The older sister of former Guantanamo Bay prisoner Omar Khadr is suing the federal government for refusing to allow her to fly to Canada.

Zaynab Khadr filed an appeal in Federal Court on Friday seeking an order forcing the minister of Public Safety and Emergency Preparedness to remove her name from Canada’s no-fly list, saying it has no grounds to consider her a threat.

She says she is a Canadian citizen and was denied boarding in Europe in February when trying to travel back to Canada with her five children. 

In September, Public Safety denied her request to remove her from the list created under the Secure Air Travel Act, the appeal says.

She claims the department provided “no reasonable basis to suspect she would engage or attempt to engage in an act that would threaten public transportation or to suspect she was travelling by air to commit certain terrorism offences…”

Khadr, 41, was last reported living in the country of Georgia with her husband and children. In the past, she has spoken supportively of Osama Bin Laden. Although she has been investigated, she has never been charged with any offences.

“The allegations against the Appellant are based on her history of speech and association,” the appeal says.

“The Appellant has never engaged in or threatened acts of violence, and her words have never had the effect of compelling or encouraging acts of violence.”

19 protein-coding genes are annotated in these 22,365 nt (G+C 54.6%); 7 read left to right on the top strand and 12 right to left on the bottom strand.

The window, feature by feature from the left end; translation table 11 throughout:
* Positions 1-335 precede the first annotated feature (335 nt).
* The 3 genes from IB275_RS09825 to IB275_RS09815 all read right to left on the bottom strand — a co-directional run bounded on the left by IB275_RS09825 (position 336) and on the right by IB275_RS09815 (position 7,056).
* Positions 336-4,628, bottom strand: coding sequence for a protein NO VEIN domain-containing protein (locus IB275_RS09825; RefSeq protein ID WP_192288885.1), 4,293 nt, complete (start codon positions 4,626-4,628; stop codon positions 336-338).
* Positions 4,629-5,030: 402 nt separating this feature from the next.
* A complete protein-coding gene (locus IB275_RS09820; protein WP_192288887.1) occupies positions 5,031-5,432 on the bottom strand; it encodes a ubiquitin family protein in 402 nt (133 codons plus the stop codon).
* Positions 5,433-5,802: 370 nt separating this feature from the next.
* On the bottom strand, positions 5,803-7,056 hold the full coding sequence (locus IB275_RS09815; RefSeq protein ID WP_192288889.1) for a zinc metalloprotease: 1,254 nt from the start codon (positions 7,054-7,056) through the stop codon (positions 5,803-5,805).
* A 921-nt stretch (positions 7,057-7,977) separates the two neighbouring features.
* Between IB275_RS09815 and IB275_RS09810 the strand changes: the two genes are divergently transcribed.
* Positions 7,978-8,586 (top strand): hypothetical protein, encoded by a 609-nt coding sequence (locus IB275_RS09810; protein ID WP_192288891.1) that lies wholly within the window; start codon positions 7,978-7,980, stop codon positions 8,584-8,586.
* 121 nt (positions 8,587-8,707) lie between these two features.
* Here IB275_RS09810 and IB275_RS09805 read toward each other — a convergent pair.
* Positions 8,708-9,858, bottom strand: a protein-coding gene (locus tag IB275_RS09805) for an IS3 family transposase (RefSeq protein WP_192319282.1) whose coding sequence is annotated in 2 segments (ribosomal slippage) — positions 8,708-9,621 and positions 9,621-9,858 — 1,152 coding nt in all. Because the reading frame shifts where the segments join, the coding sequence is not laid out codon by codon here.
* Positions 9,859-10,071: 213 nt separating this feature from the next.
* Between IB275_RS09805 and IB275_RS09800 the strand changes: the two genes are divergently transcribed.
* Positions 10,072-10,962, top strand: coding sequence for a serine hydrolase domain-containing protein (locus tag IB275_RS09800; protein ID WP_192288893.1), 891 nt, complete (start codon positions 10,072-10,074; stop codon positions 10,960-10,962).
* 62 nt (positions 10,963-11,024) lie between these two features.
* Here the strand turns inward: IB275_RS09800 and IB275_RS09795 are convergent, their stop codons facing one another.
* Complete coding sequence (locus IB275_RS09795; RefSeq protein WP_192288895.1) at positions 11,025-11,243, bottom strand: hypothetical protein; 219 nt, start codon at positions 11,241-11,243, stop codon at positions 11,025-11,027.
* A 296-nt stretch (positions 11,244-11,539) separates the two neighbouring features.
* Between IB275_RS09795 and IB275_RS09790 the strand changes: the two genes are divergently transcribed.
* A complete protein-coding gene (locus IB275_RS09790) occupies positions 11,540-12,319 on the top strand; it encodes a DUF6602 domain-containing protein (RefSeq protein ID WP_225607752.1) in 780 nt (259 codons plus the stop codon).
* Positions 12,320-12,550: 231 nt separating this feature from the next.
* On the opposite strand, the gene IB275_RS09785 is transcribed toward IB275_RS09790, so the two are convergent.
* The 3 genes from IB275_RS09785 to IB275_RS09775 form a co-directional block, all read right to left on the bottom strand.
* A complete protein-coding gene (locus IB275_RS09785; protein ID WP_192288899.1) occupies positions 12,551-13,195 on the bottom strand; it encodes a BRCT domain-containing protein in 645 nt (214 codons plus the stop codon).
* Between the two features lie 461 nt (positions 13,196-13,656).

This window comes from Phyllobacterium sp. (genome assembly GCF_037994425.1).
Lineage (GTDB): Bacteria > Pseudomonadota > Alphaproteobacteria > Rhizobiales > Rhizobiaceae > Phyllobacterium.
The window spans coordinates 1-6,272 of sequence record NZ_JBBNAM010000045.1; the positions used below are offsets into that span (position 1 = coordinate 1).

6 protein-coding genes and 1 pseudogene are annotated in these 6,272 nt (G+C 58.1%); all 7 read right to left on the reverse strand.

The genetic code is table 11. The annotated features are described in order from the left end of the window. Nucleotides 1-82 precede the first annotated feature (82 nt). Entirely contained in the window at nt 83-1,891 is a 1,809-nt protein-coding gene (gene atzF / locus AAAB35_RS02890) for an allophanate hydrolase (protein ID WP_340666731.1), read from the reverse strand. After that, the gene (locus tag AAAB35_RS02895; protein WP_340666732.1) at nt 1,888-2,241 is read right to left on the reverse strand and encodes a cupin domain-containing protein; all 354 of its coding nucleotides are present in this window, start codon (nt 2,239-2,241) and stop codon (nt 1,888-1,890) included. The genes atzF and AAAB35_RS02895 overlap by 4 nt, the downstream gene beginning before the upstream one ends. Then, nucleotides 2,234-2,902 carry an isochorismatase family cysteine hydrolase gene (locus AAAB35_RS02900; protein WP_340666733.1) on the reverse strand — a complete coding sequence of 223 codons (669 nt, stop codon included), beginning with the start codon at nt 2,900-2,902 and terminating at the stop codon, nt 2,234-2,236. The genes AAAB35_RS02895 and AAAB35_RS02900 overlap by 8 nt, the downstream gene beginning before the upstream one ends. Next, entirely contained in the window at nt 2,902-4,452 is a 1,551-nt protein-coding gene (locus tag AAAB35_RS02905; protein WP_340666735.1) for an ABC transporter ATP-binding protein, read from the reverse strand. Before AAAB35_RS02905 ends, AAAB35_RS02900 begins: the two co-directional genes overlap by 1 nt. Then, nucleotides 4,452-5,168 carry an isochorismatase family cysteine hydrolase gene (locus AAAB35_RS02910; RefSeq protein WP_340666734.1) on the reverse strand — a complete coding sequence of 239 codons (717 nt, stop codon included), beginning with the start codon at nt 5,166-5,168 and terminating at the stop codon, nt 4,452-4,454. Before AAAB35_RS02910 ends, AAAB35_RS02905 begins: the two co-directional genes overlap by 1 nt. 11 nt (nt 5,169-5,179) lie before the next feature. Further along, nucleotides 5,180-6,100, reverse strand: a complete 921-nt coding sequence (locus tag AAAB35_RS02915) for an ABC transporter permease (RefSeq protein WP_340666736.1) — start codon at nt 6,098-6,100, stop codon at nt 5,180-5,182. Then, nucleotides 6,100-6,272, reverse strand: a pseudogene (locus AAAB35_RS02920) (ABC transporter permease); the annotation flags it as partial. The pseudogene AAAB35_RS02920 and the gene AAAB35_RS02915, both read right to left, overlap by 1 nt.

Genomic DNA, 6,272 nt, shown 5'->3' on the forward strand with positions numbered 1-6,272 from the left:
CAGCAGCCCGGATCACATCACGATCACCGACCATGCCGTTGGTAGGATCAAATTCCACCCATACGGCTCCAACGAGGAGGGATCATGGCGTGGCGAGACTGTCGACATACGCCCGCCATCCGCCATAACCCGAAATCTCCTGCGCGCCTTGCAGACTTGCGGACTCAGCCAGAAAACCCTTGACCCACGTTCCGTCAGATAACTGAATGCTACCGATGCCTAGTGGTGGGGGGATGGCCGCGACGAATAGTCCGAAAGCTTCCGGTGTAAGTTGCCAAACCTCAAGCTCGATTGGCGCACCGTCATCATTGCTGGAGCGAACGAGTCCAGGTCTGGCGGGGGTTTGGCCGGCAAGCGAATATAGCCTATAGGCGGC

The appeal alleges she was added to the no-fly list based on her history of speech and political views, a breach of her Charter rights.

It also alleges her liberty rights were breached “by restricting her ability to use air transportation, thereby severely restricting her ability to return to Canada and reunite with her children, especially in the current pandemic.”

Public Safety Minister Bill Blair told reporters on Monday that while he can’t comment on matters before the courts, “the passenger protection lists that we develop and manage with Transport Canada is intended to maintain the safety and security of all Canadians.”

“If someone objects to being on that list, there is a process for them to bring those concerns forward and if they don’t like that decision there's another process that allows for that to be reviewed at the federal court level,” Blair said.

Khadr is represented by prominent Toronto lawyer Barbara Jackman, who said she could not discuss the case without her client’s permission. Jackman would not say where Khadr is currently living, but said she can be difficult to reach. 

Khadr’s brother, Omar, pleaded guilty to killing a U.S. soldier in a firefight in Afghanistan in 2002, when he was 15 years old.  He was imprisoned in Guantanamo Bay, Cuba, before he was transferred back to Canada in 2012 and later released on bail.

He went to court in 2017 asking his bail conditions be changed so he could have contact with his sister.

Omar Khadr later sued the Canadian government for breaching his Charter rights. The case was settled in 2017 with an apology and a financial settlement  reported to be $10.5 million.

Zaynab Khadr had previously been married to Joshua Boyle, the Ottawa-area man who was captured in Afghanistan with his American wife, Caitlin Coleman, on a backpacking trip in 2012.  After they returned to Canada, Boyle was charged with assault, sexual assault and unlawful confinment. The charges were withdrawn last year.